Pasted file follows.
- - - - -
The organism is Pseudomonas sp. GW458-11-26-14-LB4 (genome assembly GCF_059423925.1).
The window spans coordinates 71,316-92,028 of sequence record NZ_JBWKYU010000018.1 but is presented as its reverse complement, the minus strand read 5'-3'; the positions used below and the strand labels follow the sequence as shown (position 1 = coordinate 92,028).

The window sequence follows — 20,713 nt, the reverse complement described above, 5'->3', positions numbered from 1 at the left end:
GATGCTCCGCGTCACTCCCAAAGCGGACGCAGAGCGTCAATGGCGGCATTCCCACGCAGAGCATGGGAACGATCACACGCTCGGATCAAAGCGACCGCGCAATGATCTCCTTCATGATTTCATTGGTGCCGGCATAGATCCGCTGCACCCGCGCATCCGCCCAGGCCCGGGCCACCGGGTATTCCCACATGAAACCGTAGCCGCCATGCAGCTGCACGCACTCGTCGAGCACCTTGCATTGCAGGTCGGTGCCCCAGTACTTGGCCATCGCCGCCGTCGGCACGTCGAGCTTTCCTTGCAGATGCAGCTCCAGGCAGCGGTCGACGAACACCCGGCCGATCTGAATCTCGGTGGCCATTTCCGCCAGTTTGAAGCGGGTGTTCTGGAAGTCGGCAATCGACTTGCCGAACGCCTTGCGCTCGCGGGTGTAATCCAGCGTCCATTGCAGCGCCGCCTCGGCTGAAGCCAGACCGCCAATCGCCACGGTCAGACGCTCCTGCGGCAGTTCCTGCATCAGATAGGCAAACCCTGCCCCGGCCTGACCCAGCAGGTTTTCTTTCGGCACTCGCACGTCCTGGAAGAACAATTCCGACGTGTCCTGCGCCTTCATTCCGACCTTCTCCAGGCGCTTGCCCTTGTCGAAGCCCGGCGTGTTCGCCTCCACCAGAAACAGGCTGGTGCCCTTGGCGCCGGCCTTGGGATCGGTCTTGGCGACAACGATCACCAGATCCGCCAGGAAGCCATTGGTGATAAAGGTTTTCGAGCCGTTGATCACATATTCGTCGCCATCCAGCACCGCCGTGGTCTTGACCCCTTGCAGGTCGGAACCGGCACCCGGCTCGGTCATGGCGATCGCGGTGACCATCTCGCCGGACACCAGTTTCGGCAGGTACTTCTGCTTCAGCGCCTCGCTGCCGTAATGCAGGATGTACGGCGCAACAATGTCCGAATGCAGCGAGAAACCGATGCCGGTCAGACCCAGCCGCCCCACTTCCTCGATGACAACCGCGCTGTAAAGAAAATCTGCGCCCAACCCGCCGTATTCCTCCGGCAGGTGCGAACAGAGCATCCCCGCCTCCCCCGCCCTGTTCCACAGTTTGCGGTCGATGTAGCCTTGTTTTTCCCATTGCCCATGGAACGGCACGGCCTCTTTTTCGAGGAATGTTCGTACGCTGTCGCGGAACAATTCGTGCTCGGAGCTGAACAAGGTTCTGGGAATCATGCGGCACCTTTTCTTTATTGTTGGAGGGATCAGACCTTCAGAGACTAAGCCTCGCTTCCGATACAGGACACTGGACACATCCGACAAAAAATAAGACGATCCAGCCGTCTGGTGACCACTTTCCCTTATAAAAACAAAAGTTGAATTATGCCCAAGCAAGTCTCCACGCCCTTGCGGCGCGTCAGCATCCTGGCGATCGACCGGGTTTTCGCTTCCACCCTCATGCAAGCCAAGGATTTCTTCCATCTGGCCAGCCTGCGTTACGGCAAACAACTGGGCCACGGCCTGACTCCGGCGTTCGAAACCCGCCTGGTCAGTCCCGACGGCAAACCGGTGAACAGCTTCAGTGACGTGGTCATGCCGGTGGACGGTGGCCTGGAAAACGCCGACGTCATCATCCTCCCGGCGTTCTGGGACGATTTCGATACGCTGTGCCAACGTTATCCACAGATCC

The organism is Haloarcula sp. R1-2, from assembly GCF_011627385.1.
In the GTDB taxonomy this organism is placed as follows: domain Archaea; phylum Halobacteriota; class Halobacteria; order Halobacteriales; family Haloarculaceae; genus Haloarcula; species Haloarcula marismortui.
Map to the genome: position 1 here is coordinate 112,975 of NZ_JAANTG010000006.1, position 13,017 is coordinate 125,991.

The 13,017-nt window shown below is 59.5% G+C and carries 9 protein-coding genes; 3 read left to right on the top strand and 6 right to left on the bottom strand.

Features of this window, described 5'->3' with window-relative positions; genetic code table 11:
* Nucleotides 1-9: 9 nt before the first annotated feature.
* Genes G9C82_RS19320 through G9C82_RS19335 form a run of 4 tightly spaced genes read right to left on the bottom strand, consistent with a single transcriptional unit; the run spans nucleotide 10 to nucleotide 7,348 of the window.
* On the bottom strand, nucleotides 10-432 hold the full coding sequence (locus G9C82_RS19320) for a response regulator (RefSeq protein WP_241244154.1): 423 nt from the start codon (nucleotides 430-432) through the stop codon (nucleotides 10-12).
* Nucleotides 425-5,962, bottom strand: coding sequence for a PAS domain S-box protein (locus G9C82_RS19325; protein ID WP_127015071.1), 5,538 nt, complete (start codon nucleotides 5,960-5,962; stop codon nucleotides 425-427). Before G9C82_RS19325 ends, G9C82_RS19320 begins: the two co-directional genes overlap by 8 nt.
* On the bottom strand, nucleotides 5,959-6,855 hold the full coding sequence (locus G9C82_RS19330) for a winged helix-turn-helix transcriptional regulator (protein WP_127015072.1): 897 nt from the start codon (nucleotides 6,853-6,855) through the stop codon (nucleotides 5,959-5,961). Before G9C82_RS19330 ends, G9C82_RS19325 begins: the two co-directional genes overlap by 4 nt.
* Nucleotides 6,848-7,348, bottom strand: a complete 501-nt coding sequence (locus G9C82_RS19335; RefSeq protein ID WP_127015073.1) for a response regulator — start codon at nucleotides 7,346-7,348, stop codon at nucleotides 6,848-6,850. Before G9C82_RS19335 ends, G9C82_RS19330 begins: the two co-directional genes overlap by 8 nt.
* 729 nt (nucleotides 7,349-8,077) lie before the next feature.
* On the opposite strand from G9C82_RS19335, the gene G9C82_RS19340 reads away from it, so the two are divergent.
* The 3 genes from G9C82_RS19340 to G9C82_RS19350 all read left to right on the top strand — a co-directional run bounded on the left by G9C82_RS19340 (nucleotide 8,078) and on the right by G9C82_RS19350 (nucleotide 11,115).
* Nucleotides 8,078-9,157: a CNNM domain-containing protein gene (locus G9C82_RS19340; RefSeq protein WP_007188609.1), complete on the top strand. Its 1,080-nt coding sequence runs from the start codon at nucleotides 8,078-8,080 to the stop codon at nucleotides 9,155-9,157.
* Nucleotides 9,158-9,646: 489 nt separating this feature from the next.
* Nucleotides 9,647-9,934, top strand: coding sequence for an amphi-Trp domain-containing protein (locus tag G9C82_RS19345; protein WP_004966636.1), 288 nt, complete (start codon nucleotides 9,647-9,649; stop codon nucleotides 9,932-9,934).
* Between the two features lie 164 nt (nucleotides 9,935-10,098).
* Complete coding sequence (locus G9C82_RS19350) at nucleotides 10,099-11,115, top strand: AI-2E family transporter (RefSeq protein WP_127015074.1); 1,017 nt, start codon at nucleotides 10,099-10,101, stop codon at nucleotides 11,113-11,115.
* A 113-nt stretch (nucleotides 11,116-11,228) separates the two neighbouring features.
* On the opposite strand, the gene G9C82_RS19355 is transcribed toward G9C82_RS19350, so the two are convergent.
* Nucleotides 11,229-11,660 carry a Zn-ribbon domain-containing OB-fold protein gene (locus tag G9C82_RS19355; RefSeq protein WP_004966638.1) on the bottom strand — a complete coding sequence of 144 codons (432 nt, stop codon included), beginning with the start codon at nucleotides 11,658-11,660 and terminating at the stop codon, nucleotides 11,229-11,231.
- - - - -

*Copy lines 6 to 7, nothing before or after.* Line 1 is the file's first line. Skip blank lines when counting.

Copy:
In the GTDB taxonomy this organism is placed as follows: domain Archaea; phylum Halobacteriota; class Halobacteria; order Halobacteriales; family Haloarculaceae; genus Haloarcula; species Haloarcula marismortui.
Map to the genome: position 1 here is coordinate 112,975 of NZ_JAANTG010000006.1, position 13,017 is coordinate 125,991.